Born on September 4th, 1981 in Houston, Texas, Beyonce Giselle Knowles showed promise of superstardom by the age of six.
The daughter of Mathew Knowles, an employee of Xerox, and Tina Beyonce-Knowles, a salon owner, Beyonce showed promise of not just being an extraordinary singer, but a world-class performer when she came home from school and dazzled her mother, Tina, with a new song she’d learned, staring at her mother intently as she sang (Taraborrelli, 2015).
Cutting her teeth in beauty pageants throughout Houston, Texas, Beyonce used the “stage” to overcome her naturally bashful nature. Her father, Mathew, took note of his daughter’s ability to simultaneously perform and execute rigorous dance routines, as well as young Beyonce’s naturally competitive nature, willingness to hear harsh criticism, and harness that energy into improvement rather than the usual pitfalls of child beauty pageants.
Through her childhood, Beyonce had an especially difficult time with other young girls, specifically as it related to her race. Her mother Tina is French-Creole from Louisiana; her father Mathew is African American from Gadsen, Alabama.
Due to her light skin tone, Tina noticed Beyonce would be picked on for being “too dark” or “too light,” in her younger years (Taraborrelli, 2015). Tina encouraged Beyonce to pursue pageants and performing to build her confidence. In no time at all, Beyonce’s talent had made a distinct impression on Houston.
At the age of eight, Beyonce impressed two women named Denise Seals and Deborah Laday. The two women had been searching for young girls to form a group called “Girl’s Tyme” given the popularity of En Vogue.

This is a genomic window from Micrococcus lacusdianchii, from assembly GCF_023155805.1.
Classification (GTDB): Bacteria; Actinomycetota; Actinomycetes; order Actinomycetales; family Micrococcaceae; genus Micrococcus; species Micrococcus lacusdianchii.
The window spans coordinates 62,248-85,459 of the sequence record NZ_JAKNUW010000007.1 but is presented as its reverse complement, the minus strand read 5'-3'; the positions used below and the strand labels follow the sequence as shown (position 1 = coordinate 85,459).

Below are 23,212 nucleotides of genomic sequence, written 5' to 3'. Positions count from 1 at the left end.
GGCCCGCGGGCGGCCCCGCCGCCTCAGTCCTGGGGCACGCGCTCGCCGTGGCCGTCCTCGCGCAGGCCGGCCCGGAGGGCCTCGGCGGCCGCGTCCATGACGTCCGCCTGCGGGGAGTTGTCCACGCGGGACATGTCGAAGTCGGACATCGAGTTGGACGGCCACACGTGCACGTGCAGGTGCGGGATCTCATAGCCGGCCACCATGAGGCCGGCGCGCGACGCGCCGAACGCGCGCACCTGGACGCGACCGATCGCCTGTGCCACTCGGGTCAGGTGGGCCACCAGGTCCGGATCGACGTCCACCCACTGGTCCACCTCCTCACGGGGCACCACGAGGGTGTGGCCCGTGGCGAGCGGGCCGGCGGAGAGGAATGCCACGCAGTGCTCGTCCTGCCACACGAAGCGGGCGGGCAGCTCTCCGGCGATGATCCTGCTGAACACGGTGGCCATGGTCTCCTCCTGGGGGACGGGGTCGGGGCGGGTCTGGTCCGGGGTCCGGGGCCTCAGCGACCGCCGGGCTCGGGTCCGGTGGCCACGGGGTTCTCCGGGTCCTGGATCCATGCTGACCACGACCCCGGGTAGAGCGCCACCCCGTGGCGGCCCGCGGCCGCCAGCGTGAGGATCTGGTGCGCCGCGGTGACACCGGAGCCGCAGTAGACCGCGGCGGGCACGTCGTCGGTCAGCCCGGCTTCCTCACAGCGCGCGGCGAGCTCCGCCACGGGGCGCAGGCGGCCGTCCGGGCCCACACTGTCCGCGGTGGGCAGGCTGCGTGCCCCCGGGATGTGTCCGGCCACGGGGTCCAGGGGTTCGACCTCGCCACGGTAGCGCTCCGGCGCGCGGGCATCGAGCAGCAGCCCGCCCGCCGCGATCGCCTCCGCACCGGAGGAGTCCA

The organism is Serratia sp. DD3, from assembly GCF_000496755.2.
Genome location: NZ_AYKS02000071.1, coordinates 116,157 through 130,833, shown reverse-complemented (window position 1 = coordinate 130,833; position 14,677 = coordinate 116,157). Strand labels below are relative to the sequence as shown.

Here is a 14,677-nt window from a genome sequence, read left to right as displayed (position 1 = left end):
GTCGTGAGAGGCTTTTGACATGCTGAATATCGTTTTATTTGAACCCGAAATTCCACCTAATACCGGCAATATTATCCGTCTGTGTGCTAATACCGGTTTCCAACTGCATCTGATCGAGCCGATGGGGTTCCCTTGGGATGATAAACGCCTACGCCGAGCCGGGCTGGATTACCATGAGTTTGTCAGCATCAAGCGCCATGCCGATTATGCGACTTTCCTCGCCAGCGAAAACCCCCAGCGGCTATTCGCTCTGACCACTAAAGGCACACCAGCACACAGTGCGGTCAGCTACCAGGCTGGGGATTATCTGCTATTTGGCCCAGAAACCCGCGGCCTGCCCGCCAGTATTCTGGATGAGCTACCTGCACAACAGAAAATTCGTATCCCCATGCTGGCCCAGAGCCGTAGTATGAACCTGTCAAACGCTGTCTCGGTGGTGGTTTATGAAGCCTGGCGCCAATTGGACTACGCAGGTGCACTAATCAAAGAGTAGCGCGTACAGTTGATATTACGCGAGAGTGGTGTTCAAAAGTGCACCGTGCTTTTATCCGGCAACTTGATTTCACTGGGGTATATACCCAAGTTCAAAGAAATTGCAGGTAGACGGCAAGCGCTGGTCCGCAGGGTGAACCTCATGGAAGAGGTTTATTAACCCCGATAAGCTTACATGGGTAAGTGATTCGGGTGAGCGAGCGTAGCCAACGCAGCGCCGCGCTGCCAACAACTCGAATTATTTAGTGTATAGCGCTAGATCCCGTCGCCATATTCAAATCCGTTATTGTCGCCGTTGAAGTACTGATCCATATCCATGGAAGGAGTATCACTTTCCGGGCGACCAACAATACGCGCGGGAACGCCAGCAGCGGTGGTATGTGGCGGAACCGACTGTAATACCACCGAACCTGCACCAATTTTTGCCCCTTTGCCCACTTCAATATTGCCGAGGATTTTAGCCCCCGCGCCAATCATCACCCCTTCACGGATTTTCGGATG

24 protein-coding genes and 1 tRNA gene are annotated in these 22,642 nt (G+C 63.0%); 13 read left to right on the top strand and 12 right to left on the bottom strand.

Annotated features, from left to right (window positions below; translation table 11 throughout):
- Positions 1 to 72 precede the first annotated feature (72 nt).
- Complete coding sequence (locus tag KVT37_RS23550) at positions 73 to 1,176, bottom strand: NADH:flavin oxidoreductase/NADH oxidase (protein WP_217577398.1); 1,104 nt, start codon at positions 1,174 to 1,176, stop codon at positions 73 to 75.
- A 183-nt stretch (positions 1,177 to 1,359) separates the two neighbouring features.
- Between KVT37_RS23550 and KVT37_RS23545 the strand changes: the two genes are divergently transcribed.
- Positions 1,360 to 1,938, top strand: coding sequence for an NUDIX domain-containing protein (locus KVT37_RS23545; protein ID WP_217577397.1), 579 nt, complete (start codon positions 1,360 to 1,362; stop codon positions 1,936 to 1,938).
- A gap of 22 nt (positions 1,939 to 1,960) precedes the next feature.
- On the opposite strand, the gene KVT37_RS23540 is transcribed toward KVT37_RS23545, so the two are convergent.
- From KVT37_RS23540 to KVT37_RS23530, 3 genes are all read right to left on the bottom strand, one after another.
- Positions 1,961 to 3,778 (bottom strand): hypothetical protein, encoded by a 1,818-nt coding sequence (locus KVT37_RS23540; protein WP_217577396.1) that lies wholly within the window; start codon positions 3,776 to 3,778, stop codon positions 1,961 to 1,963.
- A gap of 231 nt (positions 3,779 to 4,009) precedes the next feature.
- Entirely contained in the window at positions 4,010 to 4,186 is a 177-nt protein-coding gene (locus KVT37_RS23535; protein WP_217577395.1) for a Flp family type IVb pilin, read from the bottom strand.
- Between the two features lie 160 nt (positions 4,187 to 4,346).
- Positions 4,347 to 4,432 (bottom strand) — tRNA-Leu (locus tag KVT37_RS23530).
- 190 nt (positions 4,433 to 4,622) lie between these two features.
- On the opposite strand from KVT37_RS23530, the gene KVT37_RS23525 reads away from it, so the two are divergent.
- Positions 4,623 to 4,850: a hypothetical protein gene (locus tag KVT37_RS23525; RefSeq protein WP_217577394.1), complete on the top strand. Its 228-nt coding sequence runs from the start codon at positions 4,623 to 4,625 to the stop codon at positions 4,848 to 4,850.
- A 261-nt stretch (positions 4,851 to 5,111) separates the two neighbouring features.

Seals and Laday arranged for the all-female revue to perform in at Prairie View at Texas A&M University, with as many as 2000 attendees for one show. During this time, an eight-year-old Beyonce performed alongside future Destiny’s Child members Kelly Rowland and LaTavia Roberson. Girls Tyme was eventually featured on Star Search.
In 1995, Beyonce’s father Mathew Knowles became the group’s full-time manager, leaving his lucrative position at Xerox. This gamble paid off in 1996 when the girls began recording their first studio album with Sony Records under Mathew’s management.
Beyonce’s father changed the name of the girl-group to Destiny’s Child, releasing their first hit single, “No, No, No,” in November of 1997. With their self-titled debut album, Beyonce and Destiny’s Child established themselves among R&B crowds, though the album itself was only moderately successful.
In 1999, the group released their second studio album, “The Writing’s On The Wall,” which included what are now considered staples in the R&B genre such as “Bills, Bills, Bills,” “Say My Name,” and “Jumpin’, Jumpin.” After launching a successful group, two members—Latoya Luckett and LaTavia Roberson both left Destiny’s Child over disputes of management by Mathew Knowles. The group replaced their original members with Michelle Williams and Farrah Franklin, though Franklin was later dismissed that year and never replaced, leaving Knowles, Rowland, and Williams to headline as Destiny’s Child.
In 2000, Destiny’s Child recorded and released “Independent Part 1” on the Charlie’s Angels soundtrack, becoming the group’s most successful track to date, topping the Billboard 100 for eleven straight weeks.
In May 2001, Destiny’s Child released their third album, “Survivor” and were then sued by Luckett and Roberson stating that the songs on the album including the title track were aimed at them.
After releasing a Christmas album in 2001 titled, “The 8 Days of Christmas,” Destiny’s Child temporarily disbanded with the remaining members wanting to explore their careers solo. This proved to be Beyonce’s most crucial career decision as it allowed her to stand center stage for the first time in her career. However, all three members of Destiny’s Child promised their fans they would record at least one more studio album.